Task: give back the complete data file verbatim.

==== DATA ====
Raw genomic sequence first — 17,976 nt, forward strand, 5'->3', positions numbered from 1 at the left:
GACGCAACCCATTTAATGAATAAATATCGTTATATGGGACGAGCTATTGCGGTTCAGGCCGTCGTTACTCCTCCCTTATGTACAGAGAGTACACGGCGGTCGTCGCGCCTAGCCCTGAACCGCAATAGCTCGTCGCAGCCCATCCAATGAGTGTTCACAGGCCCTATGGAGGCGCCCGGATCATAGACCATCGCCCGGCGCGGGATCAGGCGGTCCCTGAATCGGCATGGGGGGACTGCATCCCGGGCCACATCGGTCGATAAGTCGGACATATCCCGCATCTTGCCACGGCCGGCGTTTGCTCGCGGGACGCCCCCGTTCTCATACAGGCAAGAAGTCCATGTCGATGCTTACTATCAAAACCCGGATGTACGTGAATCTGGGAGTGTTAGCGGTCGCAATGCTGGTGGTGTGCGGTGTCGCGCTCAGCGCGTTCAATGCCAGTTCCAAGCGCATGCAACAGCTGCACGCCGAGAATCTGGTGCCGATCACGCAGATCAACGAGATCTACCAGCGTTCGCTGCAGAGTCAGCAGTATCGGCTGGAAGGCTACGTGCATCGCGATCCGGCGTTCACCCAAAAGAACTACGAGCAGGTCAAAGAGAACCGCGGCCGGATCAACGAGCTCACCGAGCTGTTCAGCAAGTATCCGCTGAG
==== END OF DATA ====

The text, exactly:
Raw genomic sequence first — 17,976 nt, forward strand, 5'->3', positions numbered from 1 at the left:
GACGCAACCCATTTAATGAATAAATATCGTTATATGGGACGAGCTATTGCGGTTCAGGCCGTCGTTACTCCTCCCTTATGTACAGAGAGTACACGGCGGTCGTCGCGCCTAGCCCTGAACCGCAATAGCTCGTCGCAGCCCATCCAATGAGTGTTCACAGGCCCTATGGAGGCGCCCGGATCATAGACCATCGCCCGGCGCGGGATCAGGCGGTCCCTGAATCGGCATGGGGGGACTGCATCCCGGGCCACATCGGTCGATAAGTCGGACATATCCCGCATCTTGCCACGGCCGGCGTTTGCTCGCGGGACGCCCCCGTTCTCATACAGGCAAGAAGTCCATGTCGATGCTTACTATCAAAACCCGGATGTACGTGAATCTGGGAGTGTTAGCGGTCGCAATGCTGGTGGTGTGCGGTGTCGCGCTCAGCGCGTTCAATGCCAGTTCCAAGCGCATGCAACAGCTGCACGCCGAGAATCTGGTGCCGATCACGCAGATCAACGAGATCTACCAGCGTTCGCTGCAGAGTCAGCAGTATCGGCTGGAAGGCTACGTGCATCGCGATCCGGCGTTCACCCAAAAGAACTACGAGCAGGTCAAAGAGAACCGCGGCCGGATCAACGAGCTCACCGAGCTGTTCAGCAAGTATCCGCTGAG